THE HAGUE, 3 October 2014.
By an Order of 19 September 2014, the International Court of Justice (ICJ), the principal judicial organ of the United Nations, has fixed 19 January 2015 as the time-limit within which the Republic of Nicaragua may present a written statement of its observations and submissions on the preliminary objections raised by the Republic of Colombia on 14 August 2014 in the case concerning the Question of the Delimitation of the Continental Shelf between Nicaragua and Colombia beyond 200 nautical miles from the Nicaraguan Coast (Nicaragua v. Colombia).
The subsequent procedure has been reserved for further decision. History of the proceedings: On 16 September 2013, the Republic of Nicaragua filed an Application instituting proceedings against the Republic of Colombia relating to a “dispute concern[ing] the delimitation of the boundaries between, on the one hand, the continental shelf of Nicaragua beyond the 200-nautical-mile limit from the baselines from which the breadth of the territorial sea of Nicaragua is measured, and on the other hand, the continental shelf of Colombia”.
In its Application, Nicaragua requests the Court to “adjudge and declare . . . the precise course of the maritime boundary between Nicaragua and Colombia in the areas of the continental shelf which appertain to each of them beyond the boundaries determined by the Court in its Judgment of 19 November 2012” in the case concerning the Territorial and Maritime Dispute (Nicaragua v. Colombia). The Applicant further requests the Court to state “[t]he principles and rules of international law that determine the rights and duties of the two States in relation to the area of overlapping continental shelf claims and the use of its resources, pending the delimitation of the maritime boundary between them beyond 200 nautical miles from Nicaragua’s coast”.
Nicaragua recalls that “the single maritime boundary between the continental shelf and the exclusive economic zones of Nicaragua and of Colombia within the 200-nautical-mile limit from the baselines from which the breadth of the territorial sea of Nicaragua is measured was defined by the Court in paragraph 251 of its Judgment of 19 November 2012”.- 2 –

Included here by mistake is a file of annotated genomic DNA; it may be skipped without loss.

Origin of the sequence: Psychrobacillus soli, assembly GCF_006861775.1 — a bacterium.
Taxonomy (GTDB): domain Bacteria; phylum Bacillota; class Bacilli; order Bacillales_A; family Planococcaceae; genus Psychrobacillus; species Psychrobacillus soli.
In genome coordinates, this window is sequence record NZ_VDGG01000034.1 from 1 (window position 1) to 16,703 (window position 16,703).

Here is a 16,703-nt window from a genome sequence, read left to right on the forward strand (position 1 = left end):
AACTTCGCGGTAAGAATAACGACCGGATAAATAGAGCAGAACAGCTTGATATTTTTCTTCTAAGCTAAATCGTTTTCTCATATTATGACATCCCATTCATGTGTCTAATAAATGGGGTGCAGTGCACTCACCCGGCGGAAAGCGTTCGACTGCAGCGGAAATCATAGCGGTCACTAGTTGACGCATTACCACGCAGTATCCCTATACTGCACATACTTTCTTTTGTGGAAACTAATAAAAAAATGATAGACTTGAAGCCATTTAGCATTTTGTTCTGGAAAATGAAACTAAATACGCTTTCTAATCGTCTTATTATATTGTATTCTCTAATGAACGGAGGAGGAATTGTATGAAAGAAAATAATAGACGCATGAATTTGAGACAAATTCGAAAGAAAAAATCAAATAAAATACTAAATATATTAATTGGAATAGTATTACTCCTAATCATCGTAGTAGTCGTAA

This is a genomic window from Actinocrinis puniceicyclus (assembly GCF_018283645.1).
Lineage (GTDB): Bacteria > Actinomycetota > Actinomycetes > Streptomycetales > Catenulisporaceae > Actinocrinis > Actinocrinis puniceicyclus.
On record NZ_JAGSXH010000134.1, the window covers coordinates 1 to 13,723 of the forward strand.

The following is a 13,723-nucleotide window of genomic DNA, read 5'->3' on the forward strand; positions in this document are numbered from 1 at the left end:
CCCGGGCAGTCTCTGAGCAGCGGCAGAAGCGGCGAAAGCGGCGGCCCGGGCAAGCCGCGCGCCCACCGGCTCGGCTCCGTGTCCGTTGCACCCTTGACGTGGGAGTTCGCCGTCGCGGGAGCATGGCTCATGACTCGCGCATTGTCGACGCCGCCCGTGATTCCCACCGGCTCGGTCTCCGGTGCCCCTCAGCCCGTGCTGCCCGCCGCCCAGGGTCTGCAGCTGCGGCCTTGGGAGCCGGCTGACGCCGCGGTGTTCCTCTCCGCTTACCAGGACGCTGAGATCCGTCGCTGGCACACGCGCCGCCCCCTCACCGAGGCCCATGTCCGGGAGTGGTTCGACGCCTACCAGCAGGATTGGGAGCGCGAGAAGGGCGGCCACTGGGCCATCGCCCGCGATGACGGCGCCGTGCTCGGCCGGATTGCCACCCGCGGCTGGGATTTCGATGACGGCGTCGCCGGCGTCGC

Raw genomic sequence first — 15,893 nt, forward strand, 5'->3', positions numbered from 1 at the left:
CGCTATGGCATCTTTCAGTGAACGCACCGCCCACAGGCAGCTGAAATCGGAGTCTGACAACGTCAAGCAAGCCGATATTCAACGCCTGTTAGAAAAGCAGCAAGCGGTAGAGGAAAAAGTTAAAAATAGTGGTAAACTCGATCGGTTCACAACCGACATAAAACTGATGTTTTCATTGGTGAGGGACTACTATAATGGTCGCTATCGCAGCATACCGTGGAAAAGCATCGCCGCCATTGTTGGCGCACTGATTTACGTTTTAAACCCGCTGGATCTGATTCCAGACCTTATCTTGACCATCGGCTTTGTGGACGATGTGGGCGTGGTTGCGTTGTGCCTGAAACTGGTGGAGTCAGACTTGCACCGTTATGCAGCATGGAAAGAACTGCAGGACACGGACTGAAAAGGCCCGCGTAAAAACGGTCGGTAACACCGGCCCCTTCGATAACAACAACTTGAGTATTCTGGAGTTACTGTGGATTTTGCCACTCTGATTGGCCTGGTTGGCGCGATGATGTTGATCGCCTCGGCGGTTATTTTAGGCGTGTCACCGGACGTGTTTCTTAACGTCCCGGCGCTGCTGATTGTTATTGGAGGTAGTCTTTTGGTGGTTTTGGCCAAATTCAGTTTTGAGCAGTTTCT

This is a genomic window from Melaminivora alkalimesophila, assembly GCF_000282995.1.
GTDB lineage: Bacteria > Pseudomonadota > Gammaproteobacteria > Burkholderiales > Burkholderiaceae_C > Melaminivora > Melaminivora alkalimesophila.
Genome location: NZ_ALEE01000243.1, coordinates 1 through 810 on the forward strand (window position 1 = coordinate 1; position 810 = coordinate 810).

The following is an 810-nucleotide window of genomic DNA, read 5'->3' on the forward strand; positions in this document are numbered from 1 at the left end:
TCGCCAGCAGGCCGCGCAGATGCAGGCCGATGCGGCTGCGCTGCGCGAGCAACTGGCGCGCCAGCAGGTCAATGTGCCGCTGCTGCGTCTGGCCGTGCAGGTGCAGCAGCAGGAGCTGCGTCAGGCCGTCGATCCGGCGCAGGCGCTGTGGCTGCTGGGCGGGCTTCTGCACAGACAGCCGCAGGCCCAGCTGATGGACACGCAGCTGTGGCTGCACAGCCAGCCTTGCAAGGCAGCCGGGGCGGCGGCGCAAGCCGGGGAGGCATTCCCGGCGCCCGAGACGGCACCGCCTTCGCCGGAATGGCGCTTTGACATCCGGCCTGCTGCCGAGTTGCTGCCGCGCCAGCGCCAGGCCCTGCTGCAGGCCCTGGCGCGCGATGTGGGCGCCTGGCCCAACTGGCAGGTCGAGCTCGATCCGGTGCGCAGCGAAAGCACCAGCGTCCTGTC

Nicaragua further recalls that “in that case it had sought a declaration from the Court
describing the course of the boundary of its continental shelf throughout the area of the overlap between its continental shelf entitlement and that of Colombia”, but that “the Court considered that Nicaragua had not then established that it has a continental margin that extends beyond 200 nautical miles from the baselines from which its territorial sea is measured, and that [the Court] was therefore not then in a position to delimit the continental shelf as requested by Nicaragua”.
Nicaragua contends that the “final information” submitted by it to the Commission on the
Limits of the Continental Shelf on 24 June 2013 “demonstrates that Nicaragua’s continental margin extends more than 200 nautical miles from the baselines from which the breadth of the territorial sea of Nicaragua is measured, and both (i) traverses an area that lies more than 200 nautical miles from Colombia and also (ii) partly overlaps with an area that lies within 200 nautical miles of Colombia’s coast”. The Applicant moreover observes that the two States “have not agreed upon a maritime boundary between them in the area beyond 200 nautical miles from the coast of Nicaragua.
Further, Colombia has objected to continental shelf claims in that area”. Nicaragua bases the jurisdiction of the Court on Article XXXI of the Pact of Bogotá, to which “both Nicaragua and Colombia are Parties”. Nicaragua states that it has been “constrained
into taking action upon this matter rather sooner than later in the form of the present application” because “on 27 November 2012, Colombia gave notice that it denounced as of that date the Pact of Bogotá; and in accordance with Article LVI of the Pact, that denunciation will take effect after one year, so that the Pact remains in force for Colombia until 27 November 2013”.
In addition, Nicaragua contends that “the subject-matter of the present Application remains within the jurisdiction of the Court established in the case concerning the Territorial and Maritime Dispute (Nicaragua v. Colombia), of which the Court was seised by the Application dated 6 December 2001, submitted by Nicaragua, in as much as the Court did not in its Judgment dated 19 November 2012 definitively determine the question of the delimitation of the continental shelf between Nicaragua and Colombia in the area beyond 200 nautical miles from the Nicaraguan coast, which question was and remains before the Court in that case”.
By an Order of 9 December 2013, the Court fixed 9 December 2014 and 9 December 2015 as the respective time-limits for the filing of a Memorial by Nicaragua and a Counter-Memorial by Colombia. On 14 August 2014, Colombia, referring to Article 79 of the Rules of Court, raised certain preliminary objections to the jurisdiction of the Court and to the admissibility of the Application. In accordance with Article 79, paragraph 5, of the Rules of Court, the proceedings on the merits were suspended.